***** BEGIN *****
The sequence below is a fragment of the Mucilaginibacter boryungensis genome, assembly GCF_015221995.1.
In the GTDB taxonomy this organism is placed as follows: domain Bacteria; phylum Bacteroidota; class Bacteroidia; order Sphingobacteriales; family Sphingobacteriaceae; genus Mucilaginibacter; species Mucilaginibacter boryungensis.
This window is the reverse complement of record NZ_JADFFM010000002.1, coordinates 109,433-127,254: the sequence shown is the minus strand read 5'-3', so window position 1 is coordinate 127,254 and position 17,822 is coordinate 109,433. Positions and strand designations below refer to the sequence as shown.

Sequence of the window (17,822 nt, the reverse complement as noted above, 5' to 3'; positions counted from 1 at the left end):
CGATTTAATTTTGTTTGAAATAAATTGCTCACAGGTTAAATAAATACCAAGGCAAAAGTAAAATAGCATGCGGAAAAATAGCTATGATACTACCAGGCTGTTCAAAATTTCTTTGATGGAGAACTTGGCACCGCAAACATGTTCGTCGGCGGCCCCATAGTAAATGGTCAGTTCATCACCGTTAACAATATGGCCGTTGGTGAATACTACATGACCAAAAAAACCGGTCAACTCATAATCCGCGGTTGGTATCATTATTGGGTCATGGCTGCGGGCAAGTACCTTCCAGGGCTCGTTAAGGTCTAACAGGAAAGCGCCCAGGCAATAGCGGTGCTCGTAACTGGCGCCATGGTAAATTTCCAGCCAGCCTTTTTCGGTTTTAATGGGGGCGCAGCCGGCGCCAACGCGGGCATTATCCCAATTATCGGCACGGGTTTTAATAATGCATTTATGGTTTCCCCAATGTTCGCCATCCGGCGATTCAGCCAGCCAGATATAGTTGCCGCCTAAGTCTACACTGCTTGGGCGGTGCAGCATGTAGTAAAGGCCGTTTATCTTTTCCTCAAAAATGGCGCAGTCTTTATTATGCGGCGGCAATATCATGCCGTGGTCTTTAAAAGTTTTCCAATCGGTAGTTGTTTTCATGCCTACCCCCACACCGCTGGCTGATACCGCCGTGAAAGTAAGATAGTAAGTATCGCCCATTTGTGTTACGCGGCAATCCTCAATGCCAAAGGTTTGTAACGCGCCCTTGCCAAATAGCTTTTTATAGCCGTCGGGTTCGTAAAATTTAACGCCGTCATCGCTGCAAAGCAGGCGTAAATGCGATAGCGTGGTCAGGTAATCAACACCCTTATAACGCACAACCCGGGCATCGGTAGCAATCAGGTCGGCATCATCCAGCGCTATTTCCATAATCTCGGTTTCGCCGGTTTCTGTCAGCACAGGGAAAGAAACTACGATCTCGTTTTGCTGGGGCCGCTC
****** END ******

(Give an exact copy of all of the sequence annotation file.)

The sequence below is a fragment of the Mucilaginibacter boryungensis genome, assembly GCF_015221995.1.
In the GTDB taxonomy this organism is placed as follows: domain Bacteria; phylum Bacteroidota; class Bacteroidia; order Sphingobacteriales; family Sphingobacteriaceae; genus Mucilaginibacter; species Mucilaginibacter boryungensis.
This window is the reverse complement of record NZ_JADFFM010000002.1, coordinates 109,433-127,254: the sequence shown is the minus strand read 5'-3', so window position 1 is coordinate 127,254 and position 17,822 is coordinate 109,433. Positions and strand designations below refer to the sequence as shown.

Sequence of the window (17,822 nt, the reverse complement as noted above, 5' to 3'; positions counted from 1 at the left end):
CGATTTAATTTTGTTTGAAATAAATTGCTCACAGGTTAAATAAATACCAAGGCAAAAGTAAAATAGCATGCGGAAAAATAGCTATGATACTACCAGGCTGTTCAAAATTTCTTTGATGGAGAACTTGGCACCGCAAACATGTTCGTCGGCGGCCCCATAGTAAATGGTCAGTTCATCACCGTTAACAATATGGCCGTTGGTGAATACTACATGACCAAAAAAACCGGTCAACTCATAATCCGCGGTTGGTATCATTATTGGGTCATGGCTGCGGGCAAGTACCTTCCAGGGCTCGTTAAGGTCTAACAGGAAAGCGCCCAGGCAATAGCGGTGCTCGTAACTGGCGCCATGGTAAATTTCCAGCCAGCCTTTTTCGGTTTTAATGGGGGCGCAGCCGGCGCCAACGCGGGCATTATCCCAATTATCGGCACGGGTTTTAATAATGCATTTATGGTTTCCCCAATGTTCGCCATCCGGCGATTCAGCCAGCCAGATATAGTTGCCGCCTAAGTCTACACTGCTTGGGCGGTGCAGCATGTAGTAAAGGCCGTTTATCTTTTCCTCAAAAATGGCGCAGTCTTTATTATGCGGCGGCAATATCATGCCGTGGTCTTTAAAAGTTTTCCAATCGGTAGTTGTTTTCATGCCTACCCCCACACCGCTGGCTGATACCGCCGTGAAAGTAAGATAGTAAGTATCGCCCATTTGTGTTACGCGGCAATCCTCAATGCCAAAGGTTTGTAACGCGCCCTTGCCAAATAGCTTTTTATAGCCGTCGGGTTCGTAAAATTTAACGCCGTCATCGCTGCAAAGCAGGCGTAAATGCGATAGCGTGGTCAGGTAATCAACACCCTTATAACGCACAACCCGGGCATCGGTAGCAATCAGGTCGGCATCATCCAGCGCTATTTCCATAATCTCGGTTTCGCCGGTTTCTGTCAGCACAGGGAAAGAAACTACGATCTCGTTTTGCTGGGGCCGCTC